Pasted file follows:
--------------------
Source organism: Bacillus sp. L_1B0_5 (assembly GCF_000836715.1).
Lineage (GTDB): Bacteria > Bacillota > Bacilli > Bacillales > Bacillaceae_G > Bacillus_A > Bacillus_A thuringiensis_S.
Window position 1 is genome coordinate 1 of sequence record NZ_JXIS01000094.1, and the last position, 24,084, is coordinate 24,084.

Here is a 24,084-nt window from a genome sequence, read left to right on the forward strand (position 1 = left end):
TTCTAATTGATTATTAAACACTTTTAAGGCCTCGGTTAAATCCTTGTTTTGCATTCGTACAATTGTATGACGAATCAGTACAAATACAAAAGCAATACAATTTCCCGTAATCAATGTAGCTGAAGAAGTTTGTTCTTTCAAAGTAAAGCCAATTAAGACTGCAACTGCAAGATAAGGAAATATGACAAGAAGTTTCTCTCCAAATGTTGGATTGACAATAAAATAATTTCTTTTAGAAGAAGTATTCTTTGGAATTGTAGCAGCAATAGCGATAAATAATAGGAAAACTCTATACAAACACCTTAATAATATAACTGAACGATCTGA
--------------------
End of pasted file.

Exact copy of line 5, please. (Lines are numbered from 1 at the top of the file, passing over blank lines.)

TTCTAATTGATTATTAAACACTTTTAAGGCCTCGGTTAAATCCTTGTTTTGCATTCGTACAATTGTATGACGAATCAGTACAAATACAAAAGCAATACAATTTCCCGTAATCAATGTAGCTGAAGAAGTTTGTTCTTTCAAAGTAAAGCCAATTAAGACTGCAACTGCAAGATAAGGAAATATGACAAGAAGTTTCTCTCCAAATGTTGGATTGACAATAAAATAATTTCTTTTAGAAGAAGTATTCTTTGGAATTGTAGCAGCAATAGCGATAAATAATAGGAAAACTCTATACAAACACCTTAATAATATAACTGAACGATCTGA